It can be strongly recommended that people who vote in elections should consider voting for parties that promise strong action on climate change. Another option is to support global movements organised by many climate activists. By turning up at rallies and showing support for groups, we can send a strong message to politicians that we care about the planet and all the life on it. Also a legal challenge can make politicians understand the extent of the passions running through people. If we send these messages to politicians, there’s a chance to make them work harder before the worst effects of global warming become a reality.

Debapriya Mukherjee is former senior scientist at the Central Pollution Control Board of India.

THE STATESMAN (INDIA)/ASIA NEWS NETWORK

MOST VIEWED

  • Cambodia armed with money laundering laws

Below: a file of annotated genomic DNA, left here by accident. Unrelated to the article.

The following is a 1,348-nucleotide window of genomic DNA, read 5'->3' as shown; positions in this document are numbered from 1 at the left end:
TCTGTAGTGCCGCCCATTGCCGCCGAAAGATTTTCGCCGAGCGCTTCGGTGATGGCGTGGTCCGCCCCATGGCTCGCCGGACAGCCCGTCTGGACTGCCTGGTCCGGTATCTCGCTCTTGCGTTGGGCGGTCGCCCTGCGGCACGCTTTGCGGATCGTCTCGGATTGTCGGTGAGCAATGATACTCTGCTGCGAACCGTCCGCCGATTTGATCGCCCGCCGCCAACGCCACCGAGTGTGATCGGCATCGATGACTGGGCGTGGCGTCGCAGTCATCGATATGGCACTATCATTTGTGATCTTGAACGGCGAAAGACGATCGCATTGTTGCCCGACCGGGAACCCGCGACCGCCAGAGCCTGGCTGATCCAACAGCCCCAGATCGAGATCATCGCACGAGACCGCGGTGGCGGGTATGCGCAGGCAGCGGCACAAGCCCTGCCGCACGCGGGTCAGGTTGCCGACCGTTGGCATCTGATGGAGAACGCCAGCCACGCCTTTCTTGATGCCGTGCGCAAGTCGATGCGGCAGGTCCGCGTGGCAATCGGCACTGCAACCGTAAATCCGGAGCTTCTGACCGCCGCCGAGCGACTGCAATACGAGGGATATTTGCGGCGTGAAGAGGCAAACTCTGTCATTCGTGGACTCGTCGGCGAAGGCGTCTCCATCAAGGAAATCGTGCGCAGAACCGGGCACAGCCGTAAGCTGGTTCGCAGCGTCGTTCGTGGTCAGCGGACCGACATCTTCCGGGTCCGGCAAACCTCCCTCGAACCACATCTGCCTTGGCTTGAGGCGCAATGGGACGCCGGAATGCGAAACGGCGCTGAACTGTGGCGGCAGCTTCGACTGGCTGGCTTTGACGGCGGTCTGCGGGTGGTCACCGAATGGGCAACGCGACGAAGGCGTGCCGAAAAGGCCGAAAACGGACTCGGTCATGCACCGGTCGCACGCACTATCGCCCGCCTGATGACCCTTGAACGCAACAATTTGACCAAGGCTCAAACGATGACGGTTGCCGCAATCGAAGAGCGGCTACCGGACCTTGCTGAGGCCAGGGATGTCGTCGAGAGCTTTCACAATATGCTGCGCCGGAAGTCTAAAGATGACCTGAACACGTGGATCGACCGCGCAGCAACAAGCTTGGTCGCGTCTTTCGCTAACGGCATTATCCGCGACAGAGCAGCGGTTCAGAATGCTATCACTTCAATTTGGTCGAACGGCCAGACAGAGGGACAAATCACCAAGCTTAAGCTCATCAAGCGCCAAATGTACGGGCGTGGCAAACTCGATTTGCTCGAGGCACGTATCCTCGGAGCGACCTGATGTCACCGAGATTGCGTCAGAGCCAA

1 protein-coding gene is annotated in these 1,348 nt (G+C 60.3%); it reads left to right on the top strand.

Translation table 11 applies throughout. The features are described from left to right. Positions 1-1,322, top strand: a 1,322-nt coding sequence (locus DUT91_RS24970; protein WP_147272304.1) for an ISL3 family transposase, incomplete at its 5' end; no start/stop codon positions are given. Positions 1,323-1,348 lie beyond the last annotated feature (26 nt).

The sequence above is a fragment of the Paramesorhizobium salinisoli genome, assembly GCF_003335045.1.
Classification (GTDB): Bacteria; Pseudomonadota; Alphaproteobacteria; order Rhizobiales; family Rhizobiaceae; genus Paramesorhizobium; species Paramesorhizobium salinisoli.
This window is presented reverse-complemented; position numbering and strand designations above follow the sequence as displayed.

Money laundering will now carry a penalty of up to five years in prison while those convicted of financing terrorists will be jailed for up to 20 years, according to new laws promulgated by King Norodom Sihamoni and seen by The Post on Thursday. Comprising nine

  • Schools to be reopened in ‘three stages’

    With guidance from Prime Minister Hun Sen, the Ministry of Education, Youth and Sport, is in the process of reopening schools in three stages. But no timeline has been set, ministry spokesperson Ros Soveacha said on Thursday. Soveacha said the first stage will be to

  • Thai border crossings eased

    The Cambodian Embassy in Thailand said in an announcement on Wednesday that Thailand’s government has allowed certain passengers from several countries to enter its borders. The visitors must go back to their country immediately after their duties in Thailand are fulfilled, the embassy said.

  • Gov’t says tourism recovers slightly despite pandemic

    The Ministry of Tourism and the Phnom Penh municipal administration have recognised 33 tourism businesses in the capital which have consistently implemented safety measures for tourists and adhered to the code of conduct issued by the ministry. Recently, the ministry announced that tourism businesses had to